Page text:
In practice, cellular and nuclear contours were combined so that nuclei were identified for each frame of interest. In the rare case when a nucleus overlapped with two cellular contours (e.g., nuclear lengthening during anaphase), a link between a cell and its bud was established. Otherwise, each time a nucleus appeared (following nuclear division), an optimization algorithm allowed us to identify the best neighbor nucleus as the ‘mother’ nucleus from which it derived (based on both spatial localization and timing of divisions). Therefore, this analysis allowed us to link newly appearing daughter cells to their mother.
By establishing the mother/daughter links, we could build a complete pedigree analysis and determine cell division timing by detecting the sudden drop in histone level upon anaphase and using it as a reference point.
Extraction of cell cycle phases was performed assuming a simple evolution of the pattern of histone level during a cell cycle. Following a sudden drop in total histone level corresponding to nuclear division, we expected the histone level to be constant during G1, then linearly increase during S phase, and plateau during the subsequent G2/M phase until the onset of anaphase. Therefore, we fitted the total histone fluorescence data to a piecewise linear fit (based on the BSFK optimization, least-square fitting with Free-Knot B-spline), which allowed us to retrieve the duration of each interval.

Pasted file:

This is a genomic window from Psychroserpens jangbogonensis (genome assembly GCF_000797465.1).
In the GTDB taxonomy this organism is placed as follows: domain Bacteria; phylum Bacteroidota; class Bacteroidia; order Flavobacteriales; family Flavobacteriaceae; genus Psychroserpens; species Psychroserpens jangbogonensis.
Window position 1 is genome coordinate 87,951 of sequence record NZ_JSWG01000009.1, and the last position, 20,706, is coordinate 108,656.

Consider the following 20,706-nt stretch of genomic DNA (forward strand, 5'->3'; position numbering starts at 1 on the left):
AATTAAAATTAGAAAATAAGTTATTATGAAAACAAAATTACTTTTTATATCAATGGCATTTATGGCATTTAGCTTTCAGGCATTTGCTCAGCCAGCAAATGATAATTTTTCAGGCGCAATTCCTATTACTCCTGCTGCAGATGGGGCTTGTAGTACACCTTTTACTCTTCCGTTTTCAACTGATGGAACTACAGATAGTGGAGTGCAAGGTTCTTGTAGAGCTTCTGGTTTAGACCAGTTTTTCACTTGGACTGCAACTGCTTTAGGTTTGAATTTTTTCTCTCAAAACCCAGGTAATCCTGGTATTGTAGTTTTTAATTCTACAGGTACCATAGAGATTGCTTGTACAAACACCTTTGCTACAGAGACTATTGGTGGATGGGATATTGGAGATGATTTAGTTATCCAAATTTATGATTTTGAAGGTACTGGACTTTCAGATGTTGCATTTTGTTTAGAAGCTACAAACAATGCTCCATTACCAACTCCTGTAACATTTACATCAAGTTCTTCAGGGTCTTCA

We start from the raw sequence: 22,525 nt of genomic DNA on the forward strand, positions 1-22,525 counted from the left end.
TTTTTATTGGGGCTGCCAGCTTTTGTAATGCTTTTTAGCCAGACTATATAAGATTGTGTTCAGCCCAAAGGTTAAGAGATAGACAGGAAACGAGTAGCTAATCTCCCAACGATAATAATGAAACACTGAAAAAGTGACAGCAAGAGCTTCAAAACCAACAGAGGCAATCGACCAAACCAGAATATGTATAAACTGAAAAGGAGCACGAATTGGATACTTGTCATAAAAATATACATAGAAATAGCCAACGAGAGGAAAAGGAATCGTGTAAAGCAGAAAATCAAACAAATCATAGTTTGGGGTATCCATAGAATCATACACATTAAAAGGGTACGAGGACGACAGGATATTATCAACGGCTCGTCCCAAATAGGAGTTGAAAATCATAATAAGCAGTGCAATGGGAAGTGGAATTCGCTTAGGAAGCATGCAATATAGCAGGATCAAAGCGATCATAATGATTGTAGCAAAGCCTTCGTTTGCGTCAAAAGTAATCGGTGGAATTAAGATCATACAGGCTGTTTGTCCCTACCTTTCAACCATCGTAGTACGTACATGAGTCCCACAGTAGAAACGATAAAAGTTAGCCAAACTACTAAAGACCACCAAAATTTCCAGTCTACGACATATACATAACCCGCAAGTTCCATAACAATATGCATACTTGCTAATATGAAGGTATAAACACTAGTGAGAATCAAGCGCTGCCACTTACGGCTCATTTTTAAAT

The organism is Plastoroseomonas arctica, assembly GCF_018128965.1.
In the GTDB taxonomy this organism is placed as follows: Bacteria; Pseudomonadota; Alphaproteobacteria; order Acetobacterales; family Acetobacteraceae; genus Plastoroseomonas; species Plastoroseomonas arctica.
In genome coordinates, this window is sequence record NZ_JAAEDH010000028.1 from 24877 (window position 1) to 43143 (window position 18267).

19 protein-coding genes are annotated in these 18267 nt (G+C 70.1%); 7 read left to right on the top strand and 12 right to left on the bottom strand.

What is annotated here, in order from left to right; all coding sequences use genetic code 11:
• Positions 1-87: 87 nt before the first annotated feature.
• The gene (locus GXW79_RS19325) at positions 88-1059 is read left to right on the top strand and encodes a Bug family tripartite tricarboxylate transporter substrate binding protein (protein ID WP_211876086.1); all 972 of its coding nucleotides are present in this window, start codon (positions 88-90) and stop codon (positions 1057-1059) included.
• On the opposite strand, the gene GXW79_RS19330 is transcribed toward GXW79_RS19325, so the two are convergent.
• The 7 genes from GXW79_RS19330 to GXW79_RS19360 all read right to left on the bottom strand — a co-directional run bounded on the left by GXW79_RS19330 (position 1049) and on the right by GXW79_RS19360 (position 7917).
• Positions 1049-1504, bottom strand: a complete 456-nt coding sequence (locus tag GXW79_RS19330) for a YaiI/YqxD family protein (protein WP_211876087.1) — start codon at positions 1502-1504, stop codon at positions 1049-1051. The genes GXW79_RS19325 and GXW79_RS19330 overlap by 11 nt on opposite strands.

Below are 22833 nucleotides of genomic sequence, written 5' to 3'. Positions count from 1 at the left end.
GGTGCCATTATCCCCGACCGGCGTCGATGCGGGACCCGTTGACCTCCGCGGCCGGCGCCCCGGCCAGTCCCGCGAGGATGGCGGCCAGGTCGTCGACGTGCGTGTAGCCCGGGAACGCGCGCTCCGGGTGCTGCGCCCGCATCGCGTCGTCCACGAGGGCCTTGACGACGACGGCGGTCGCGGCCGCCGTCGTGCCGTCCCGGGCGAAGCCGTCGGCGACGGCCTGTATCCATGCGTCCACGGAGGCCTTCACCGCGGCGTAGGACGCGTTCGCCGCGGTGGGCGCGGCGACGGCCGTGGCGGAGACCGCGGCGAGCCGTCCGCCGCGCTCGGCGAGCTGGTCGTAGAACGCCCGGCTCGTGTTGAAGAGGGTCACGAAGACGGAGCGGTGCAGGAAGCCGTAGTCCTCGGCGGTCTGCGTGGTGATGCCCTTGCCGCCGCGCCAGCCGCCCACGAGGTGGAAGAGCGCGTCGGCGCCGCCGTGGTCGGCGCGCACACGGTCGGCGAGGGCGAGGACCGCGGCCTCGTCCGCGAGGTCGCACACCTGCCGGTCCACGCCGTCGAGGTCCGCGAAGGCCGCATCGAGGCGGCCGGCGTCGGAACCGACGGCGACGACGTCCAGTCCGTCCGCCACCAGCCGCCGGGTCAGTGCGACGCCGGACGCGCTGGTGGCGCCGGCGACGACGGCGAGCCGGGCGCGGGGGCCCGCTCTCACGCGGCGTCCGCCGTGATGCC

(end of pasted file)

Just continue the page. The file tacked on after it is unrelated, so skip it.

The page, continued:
Determination of cytokinesis timing, which is impossible using a histone marker alone, was assessed independently with a septin protein (Cdc10-mCherry, see Figure 1—figure supplement 5) and was found to be very tightly correlated with anaphase. Therefore, for the sake of simplicity, we assumed that the duration of the anaphase–cytokinesis interval was fixed (see main text), ignoring potential cell-to-cell variations that may, in turn, affect measurement of the duration of the subsequent G1 phase.
Based on this analysis, we extracted a list of variables for each cell cycle, as detailed below:
|Tdiv||Cell cycle division time (min)|
|TG1||G1 phase duration (min)|
|TS||S phase duration (min)|
|TG2/M||G2/M phase duration (min)|
|TAna/Cyt||Anaphase to cytokinesis duration (min)|
|Vbirth||Cell volume at birth (daughter) or division (mother) (fL)|
|VG1||Cell volume at the end of G1 phase (fL)|
|VS||Cell volume at the end of S phase (fL), excluding bud|
|VG2/M||Cell volume at the end of G2/M phase (fL), excluding bud|
|VAna/Cyt||Cell volume at the end of cytokinesis phase (fL), excluding bud|
|VbS||Bud volume at the end of S phase (fL)|
|VbG2/M||Bud volume at the end of G2/M phase (fL)|
|VbAna/Cyt||Bud volume at the end of cytokinesis (fL)|